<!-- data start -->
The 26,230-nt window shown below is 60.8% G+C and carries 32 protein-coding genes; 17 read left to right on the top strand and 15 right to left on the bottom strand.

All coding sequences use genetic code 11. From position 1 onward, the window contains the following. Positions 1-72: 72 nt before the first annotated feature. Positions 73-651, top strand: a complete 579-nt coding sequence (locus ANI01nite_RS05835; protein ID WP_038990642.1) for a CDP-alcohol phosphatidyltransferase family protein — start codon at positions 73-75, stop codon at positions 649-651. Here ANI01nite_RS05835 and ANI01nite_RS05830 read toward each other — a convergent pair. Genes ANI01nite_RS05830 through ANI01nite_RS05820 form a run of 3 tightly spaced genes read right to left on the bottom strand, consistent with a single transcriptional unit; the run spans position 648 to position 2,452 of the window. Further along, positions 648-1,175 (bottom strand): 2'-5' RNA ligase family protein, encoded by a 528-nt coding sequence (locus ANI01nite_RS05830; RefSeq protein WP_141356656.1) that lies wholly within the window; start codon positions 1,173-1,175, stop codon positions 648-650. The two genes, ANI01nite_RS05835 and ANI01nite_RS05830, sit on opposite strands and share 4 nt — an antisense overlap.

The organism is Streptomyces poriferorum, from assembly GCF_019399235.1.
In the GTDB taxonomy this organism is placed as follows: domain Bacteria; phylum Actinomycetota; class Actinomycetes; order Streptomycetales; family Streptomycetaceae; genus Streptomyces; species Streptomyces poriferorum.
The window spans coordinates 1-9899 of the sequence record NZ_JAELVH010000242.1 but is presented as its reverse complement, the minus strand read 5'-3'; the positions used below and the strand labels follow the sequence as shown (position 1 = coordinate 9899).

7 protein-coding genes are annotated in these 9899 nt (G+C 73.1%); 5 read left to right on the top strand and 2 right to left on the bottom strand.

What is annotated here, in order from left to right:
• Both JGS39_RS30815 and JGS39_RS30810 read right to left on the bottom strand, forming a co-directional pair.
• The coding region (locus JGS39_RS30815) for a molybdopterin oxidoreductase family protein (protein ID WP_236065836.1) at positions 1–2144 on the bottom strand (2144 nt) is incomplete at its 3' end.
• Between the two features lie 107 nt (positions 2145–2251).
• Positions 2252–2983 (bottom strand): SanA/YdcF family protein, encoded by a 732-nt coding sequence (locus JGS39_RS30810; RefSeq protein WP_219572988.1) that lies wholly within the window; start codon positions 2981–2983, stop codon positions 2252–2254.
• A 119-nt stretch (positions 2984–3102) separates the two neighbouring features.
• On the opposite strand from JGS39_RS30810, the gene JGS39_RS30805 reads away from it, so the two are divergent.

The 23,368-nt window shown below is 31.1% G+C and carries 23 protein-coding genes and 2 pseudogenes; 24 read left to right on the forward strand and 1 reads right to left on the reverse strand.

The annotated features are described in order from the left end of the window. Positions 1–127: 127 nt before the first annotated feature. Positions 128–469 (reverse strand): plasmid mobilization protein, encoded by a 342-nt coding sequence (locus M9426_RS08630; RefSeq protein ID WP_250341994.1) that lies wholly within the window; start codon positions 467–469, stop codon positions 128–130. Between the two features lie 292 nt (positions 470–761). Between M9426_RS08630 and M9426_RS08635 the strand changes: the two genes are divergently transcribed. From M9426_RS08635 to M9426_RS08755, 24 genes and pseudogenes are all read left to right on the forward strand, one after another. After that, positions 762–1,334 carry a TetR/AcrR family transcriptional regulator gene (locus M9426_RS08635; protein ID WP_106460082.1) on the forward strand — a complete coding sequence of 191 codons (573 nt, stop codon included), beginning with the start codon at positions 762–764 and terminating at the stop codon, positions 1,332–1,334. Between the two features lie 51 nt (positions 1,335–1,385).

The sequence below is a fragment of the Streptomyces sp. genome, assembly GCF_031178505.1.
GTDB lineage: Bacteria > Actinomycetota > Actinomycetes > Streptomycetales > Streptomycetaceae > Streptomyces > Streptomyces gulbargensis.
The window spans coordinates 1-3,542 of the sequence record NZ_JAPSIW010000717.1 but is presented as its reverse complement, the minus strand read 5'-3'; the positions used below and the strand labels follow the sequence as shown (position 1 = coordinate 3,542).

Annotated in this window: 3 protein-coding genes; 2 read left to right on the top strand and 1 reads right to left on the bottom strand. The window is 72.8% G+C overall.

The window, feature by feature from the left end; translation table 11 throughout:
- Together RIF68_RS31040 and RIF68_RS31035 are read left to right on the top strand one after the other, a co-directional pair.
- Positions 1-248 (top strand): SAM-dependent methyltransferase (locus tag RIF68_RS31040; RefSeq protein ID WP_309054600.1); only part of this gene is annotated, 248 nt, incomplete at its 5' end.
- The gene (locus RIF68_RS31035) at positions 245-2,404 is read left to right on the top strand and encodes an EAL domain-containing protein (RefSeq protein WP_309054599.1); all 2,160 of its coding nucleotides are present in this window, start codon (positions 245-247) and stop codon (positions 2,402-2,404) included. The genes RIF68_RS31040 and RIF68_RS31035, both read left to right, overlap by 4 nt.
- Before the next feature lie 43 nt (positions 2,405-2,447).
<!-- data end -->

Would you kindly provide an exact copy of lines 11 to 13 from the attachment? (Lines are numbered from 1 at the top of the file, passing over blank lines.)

• Positions 2252–2983 (bottom strand): SanA/YdcF family protein, encoded by a 732-nt coding sequence (locus JGS39_RS30810; RefSeq protein WP_219572988.1) that lies wholly within the window; start codon positions 2981–2983, stop codon positions 2252–2254.
• A 119-nt stretch (positions 2984–3102) separates the two neighbouring features.
• On the opposite strand from JGS39_RS30810, the gene JGS39_RS30805 reads away from it, so the two are divergent.